Royal Brunei Airlines’ first all-female flight crew lands in Saudi Arabia

By Kitty Knowles 18 March 2016
Royal Brunei Airlines' first all-female flight crew lands in Saudi Arabia

Female empowerment at 32,000 feet.

In need of some good news? This week, three female pilots have inspired the world.

A plane steered by Royal Brunei Airlines’ first all-female pilot crew has made its maiden journey. What’s more, the incredible trio landed in Saudi Arabia – where women are still not permitted to drive.

The pilots flew a state of the art Boeing 787 Dreamliner from Brunei to Jeddah on Brunei’s National Day of independence in February, but the news only emerged this week after an image posted by the airline on Instagram went viral.

The image, below, is captioned with a powerful message:

“We are the Nation’s “Generation with a Vision”; we are the tomorrow.”

Meet the crew

The flight crew (pictured from left to right) include Captain Sharifah Czarena, and Senior First Officers Dk Nadiah Pg Khashiem and Sariana Nordin.

But this is not the only time Czarena has brought about a world-first: In December 2013, she became the first Royal Brunei pilot to fly out of London Heathrow in its flagship Boeing 787 Dreamliner.

She told The Brunei Times in 2012: “Being a pilot, people normally see it as being a male-dominant occupation.

“As a woman, a Bruneian woman, it is such a great achievement. It’s really showing the younger generation or the girls especially that whatever they dream of, they can achieve it.”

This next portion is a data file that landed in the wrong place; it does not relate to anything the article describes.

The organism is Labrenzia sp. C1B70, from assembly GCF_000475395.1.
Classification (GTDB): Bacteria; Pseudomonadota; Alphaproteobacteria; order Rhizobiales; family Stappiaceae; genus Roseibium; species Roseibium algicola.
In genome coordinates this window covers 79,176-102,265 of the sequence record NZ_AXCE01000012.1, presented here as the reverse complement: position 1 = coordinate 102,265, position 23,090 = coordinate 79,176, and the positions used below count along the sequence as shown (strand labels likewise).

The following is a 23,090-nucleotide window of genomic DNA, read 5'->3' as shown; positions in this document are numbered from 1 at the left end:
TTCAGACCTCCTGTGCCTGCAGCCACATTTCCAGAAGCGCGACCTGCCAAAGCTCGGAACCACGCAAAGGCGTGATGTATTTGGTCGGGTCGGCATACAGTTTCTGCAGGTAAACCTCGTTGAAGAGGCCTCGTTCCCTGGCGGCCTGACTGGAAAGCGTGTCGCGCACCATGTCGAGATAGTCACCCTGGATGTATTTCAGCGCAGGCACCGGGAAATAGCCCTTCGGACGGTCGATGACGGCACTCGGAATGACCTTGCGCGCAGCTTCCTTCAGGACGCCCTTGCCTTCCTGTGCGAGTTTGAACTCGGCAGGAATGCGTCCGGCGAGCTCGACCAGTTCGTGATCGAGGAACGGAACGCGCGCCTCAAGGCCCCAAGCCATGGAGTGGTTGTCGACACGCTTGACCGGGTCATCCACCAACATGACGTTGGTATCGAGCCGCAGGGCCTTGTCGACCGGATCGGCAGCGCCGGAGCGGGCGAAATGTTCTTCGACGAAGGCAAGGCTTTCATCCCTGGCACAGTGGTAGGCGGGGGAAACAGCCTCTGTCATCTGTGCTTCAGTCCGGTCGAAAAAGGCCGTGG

Inspiring the world

Many have been quick to applaud the pilots for bringing female empowerment to dizzying new heights.

“Congratulations to this crew,” commented one Instagram user. “All of you give a big lesson to the world and you deserve all my respect.”

Others praised the airline for demonstrating progression:

Well done @royalbruneiair for helping the advancement of women (human) rights! ?” 

Some were also, however, quick to point out the contradiction that lies in an all-female team landing a plane in a country where women are not allowed to drive.

“It’s just a pity that these three amazing pilots have flown one of the world’s most advanced aircraft to a destination where they are then forbidden to drive a car,” one person commented. 

While it is not technically illegal for women to drive in Saudi Arabia, only men are awarded driving licences – and women who drive in public risk being fined and arrested by the police.

Women are fighting for gender equality in the state, but progress is slow. Saudi women have launched a series of campaigns to demand an ease on driving restrictions, while last year was the first time women in Saudi Arabia were able to vote.

A total of 978 women registered as candidates in the 2015 election (alongside 5,938 men), but had to either speak behind a partition while campaigning, or be represented by a man.

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